For the white chocolate and lime ganache, I’ve done it a little differently. Usually I would just melt the chocolate, then whisk the cream in until I get the texture I need, but I wanted the lime zest to infuse into the cream, so I heated the cream, then stirred in the white chocolate. You’ll need to chill it down, then whip it to get a lovely texture for piping.
For the cupcakes:
250g golden caster sugar
120ml Greek yoghurt
170g self raising flour
1.5 teaspoons baking powder
50g pistachios, ground or whizzed (plus a few extra for decoration)
So preheat the oven to 180 degrees/gas 4 and pop some cupcake papers in a 12 hole muffin tin.
Beat the butter and sugar in the food processor or with an electric hand whisk.
In a different bowl, beat the eggs then beat in the yoghurt.
Set the beater going again and beat the yoghurt mixture into the butter mixture.
Sift the flour and baking powder into the mixture, then add the pistachios and stir it all until just combined.
Plop a tablespoon of the mixture into each cupcake paper, then bake for about 15-20 minutes. As with all cupcakes, take them out when they’re only just done, as they’ll continue to cook a little bit when you take them out of the oven. As soon as the sponge springs up again when you press it, whip them out.
Allow the cupcakes to cool, then pipe on the white chocolate and lime ganache:
200g white chocolate
100ml double cream
Zest of 1 unwaxed lime
So as above, just warm the cream in a saucepan with the lime zest. Pop in the white chocolate then allow to cool. Chill very well in the fridge, then when properly chilled, whisk until light and fluffy and pipe or spread onto the cooled cupcakes.
Happy birthday, Mum!
So after promising my lovely cousin, Moon and his wife Miska that I’d make cupcake towers for Mattie’s Christening, I’ve been having Laura-like cupcake anxiety dreams for the last week – nightmares about everything from collapsing towers to rock-hard icing have plagued my sleep. I was almost glad when Saturday arrived and I could stop worrying and get on with it. Brace yourself, then, a few gazillion photos to follow…
When I’d asked Moon and Miska what they wanted, they said ‘really bright colours’, so I chose base buttercream colours in violet, tangerine, lime and ice blue, topped with flavoured fondant in chocolate, sherbert lemon, fizzy orange and strawberry (not too much pink, obviously). I spent a nice relaxing couple of days cutting out loads of stars and circles and also made some stars on ‘springs’ made of florist’s wire to dangle over the edge of the towers.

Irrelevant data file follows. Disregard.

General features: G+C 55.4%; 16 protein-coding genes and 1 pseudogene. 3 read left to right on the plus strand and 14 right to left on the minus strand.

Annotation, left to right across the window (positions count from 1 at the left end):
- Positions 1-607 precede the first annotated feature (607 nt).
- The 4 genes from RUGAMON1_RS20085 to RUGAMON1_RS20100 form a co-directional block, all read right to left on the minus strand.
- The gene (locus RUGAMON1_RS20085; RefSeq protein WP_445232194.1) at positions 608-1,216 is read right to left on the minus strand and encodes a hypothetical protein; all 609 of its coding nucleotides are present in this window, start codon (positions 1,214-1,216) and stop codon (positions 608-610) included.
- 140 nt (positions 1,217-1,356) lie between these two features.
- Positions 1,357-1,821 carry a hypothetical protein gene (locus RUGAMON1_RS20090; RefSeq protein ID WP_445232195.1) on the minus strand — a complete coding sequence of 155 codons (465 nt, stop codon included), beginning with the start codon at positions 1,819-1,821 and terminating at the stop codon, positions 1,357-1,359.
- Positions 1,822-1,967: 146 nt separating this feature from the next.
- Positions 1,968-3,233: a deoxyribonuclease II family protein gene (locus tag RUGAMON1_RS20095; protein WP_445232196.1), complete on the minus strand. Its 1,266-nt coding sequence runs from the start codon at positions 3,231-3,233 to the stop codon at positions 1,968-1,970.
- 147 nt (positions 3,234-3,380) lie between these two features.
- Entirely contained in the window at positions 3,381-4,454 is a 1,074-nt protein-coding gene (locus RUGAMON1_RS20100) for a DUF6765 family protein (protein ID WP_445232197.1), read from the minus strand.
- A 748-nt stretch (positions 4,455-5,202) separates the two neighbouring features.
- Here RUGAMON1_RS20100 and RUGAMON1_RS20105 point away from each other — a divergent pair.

I was a bit disappointed as the fondant dried considerably lighter in colour, but hey, I decorated some of the stars with very dodgy ‘M’s and pearlised white writing icing and sprinkles and was quite pleased with the end result:
I then spent a very sweaty couple of hours in the kitchen baking the vanilla cupcakes, then mixing up the buttercream in batches and blending it with the colouring paste.
After the buttercream icings were completely chilled, I whipped them up again and piped them directly onto the cooled cakes. I did some with traditional swirls, some with little star clusters and a few ‘turds’, as my lovely son nicknamed them. It started to go slightly wrong at this stage because the kitchen was so hot that the buttercream was starting to melt, so after a quick panic call to my Dad, he arranged for me to get into the venue and we transported all the cakes into their fridge – just in the nick of time.
The next morning I went and decorated all the cakes in situ and I have to say I left for the church feeling really proud of myself. The buttercream stayed really vibrant, and it didn’t seem to matter than the fondant was slightly lighter in colour:
The actual Christening was wonderful. Little Matty behaved so well and the Vicar was really lovely:
Everyone was so nice about the cupcakes and I absolutely adored watching this little girl concentrating so hard on choosing which one she’d have:
Matty was an absolute trooper, giving constant smiles and cuddles to everyone…
He showed off his walking:
and even gave his Dad a quick round of applause after his speech:
The hubster popped in to say hi on his way back to work:
And I was so proud of my fellas and my beautiful niece Lu, who were a great laugh and absolutely lovely company:
A special thank you to Helen at Aardvark Cakes for emergency Twitter panic support and her invaluable help and advice.
Also big thank you to Renshaw for the lovely flavoured fondant (my favourite was the lemon sherbet!). Check out their amazing website: http://www.mybakes.co.uk/
The cupcakes were just basic vanilla sponges made in batches of 6 eggs (weighed in their shells), then equal weights of butter, caster sugar and self-raising flour. Cream the butter and sugar until light and fluffy, then beat in the eggs a little at a time. Add 2tsp vanilla extract and then stir in the self-raising flour. Spoon into 24 muffin cases (1tbsp mixture into each) then bake at 180/gas 4 for about 20 mins. NB: if you add a tray of water into the bottom of the oven, the cupcakes stay nice and flat on top.
The buttercream was 500g butter and 1kg icing sugar (per 24). Cream the butter then gently add in the icing sugar and a splosh of milk and beat until soft and fluffy. Add in about 1/2 tsp of colouring paste (use less for pastel colours), beat again, then refrigerate. Before piping, whip until soft.